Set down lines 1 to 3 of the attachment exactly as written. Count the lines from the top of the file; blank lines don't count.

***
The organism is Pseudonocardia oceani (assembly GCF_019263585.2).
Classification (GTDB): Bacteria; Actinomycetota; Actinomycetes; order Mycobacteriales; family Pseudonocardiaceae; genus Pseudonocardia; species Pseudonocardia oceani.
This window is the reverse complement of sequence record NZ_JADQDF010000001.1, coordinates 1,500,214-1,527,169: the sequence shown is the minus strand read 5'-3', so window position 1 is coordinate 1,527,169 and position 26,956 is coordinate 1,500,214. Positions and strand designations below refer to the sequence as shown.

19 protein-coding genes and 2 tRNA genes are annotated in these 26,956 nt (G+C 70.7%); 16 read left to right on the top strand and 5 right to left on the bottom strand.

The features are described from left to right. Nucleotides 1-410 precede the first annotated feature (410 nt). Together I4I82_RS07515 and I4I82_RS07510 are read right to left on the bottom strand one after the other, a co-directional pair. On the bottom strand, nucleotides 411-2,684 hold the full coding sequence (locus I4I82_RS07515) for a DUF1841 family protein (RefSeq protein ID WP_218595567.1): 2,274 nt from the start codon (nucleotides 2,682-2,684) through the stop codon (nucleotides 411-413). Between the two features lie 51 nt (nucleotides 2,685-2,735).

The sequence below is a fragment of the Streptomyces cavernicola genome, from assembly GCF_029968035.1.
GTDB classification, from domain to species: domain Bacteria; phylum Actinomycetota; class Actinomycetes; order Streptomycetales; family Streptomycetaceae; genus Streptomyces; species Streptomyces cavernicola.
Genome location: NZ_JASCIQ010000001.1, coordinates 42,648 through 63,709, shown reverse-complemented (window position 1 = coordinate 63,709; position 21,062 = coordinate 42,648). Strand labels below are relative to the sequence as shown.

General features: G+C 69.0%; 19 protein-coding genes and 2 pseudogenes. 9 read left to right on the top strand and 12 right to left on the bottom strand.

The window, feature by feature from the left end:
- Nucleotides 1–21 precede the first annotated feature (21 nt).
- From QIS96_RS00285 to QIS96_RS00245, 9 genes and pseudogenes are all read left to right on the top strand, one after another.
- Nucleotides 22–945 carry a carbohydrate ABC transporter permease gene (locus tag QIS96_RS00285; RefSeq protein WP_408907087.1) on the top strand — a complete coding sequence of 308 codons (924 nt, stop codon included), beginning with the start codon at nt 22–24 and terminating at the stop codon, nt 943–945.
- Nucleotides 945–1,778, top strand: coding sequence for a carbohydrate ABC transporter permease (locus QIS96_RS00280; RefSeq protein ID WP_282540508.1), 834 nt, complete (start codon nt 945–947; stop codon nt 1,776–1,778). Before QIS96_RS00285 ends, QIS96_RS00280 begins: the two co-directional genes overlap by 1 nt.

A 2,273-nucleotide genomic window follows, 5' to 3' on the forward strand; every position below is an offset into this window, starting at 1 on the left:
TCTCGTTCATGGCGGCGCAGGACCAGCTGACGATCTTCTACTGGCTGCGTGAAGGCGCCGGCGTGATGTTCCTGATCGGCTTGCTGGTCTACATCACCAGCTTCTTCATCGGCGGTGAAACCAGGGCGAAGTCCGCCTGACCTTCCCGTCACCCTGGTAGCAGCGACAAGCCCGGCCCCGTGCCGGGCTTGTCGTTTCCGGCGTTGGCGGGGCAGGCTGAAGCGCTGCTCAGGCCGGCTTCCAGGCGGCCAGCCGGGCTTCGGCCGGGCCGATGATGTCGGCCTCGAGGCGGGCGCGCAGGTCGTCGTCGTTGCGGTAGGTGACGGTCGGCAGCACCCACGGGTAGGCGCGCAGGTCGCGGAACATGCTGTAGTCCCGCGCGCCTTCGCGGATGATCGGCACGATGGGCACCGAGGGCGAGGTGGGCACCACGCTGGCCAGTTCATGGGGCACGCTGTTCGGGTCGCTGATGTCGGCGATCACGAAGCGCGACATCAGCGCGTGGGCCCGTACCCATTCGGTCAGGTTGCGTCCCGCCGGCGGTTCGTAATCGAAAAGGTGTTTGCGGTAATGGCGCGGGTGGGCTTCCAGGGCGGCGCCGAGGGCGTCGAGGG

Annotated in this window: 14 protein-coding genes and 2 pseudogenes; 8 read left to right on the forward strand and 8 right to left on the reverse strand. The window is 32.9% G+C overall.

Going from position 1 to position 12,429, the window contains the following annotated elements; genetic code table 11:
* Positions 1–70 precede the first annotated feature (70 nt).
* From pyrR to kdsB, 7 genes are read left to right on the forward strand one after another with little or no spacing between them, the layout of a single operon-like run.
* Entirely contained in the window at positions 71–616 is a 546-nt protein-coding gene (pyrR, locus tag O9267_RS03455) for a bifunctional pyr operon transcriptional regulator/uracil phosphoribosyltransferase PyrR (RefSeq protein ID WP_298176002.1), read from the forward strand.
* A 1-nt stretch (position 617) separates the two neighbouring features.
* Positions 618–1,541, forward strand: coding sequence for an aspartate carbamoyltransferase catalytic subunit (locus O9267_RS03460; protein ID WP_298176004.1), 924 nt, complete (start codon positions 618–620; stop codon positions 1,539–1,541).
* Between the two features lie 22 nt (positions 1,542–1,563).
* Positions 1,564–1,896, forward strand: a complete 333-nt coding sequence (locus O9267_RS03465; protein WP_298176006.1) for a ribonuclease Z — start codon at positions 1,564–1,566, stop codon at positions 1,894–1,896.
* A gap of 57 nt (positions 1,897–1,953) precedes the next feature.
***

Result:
The organism is Pseudonocardia oceani (assembly GCF_019263585.2).
Classification (GTDB): Bacteria; Actinomycetota; Actinomycetes; order Mycobacteriales; family Pseudonocardiaceae; genus Pseudonocardia; species Pseudonocardia oceani.
This window is the reverse complement of sequence record NZ_JADQDF010000001.1, coordinates 1,500,214-1,527,169: the sequence shown is the minus strand read 5'-3', so window position 1 is coordinate 1,527,169 and position 26,956 is coordinate 1,500,214. Positions and strand designations below refer to the sequence as shown.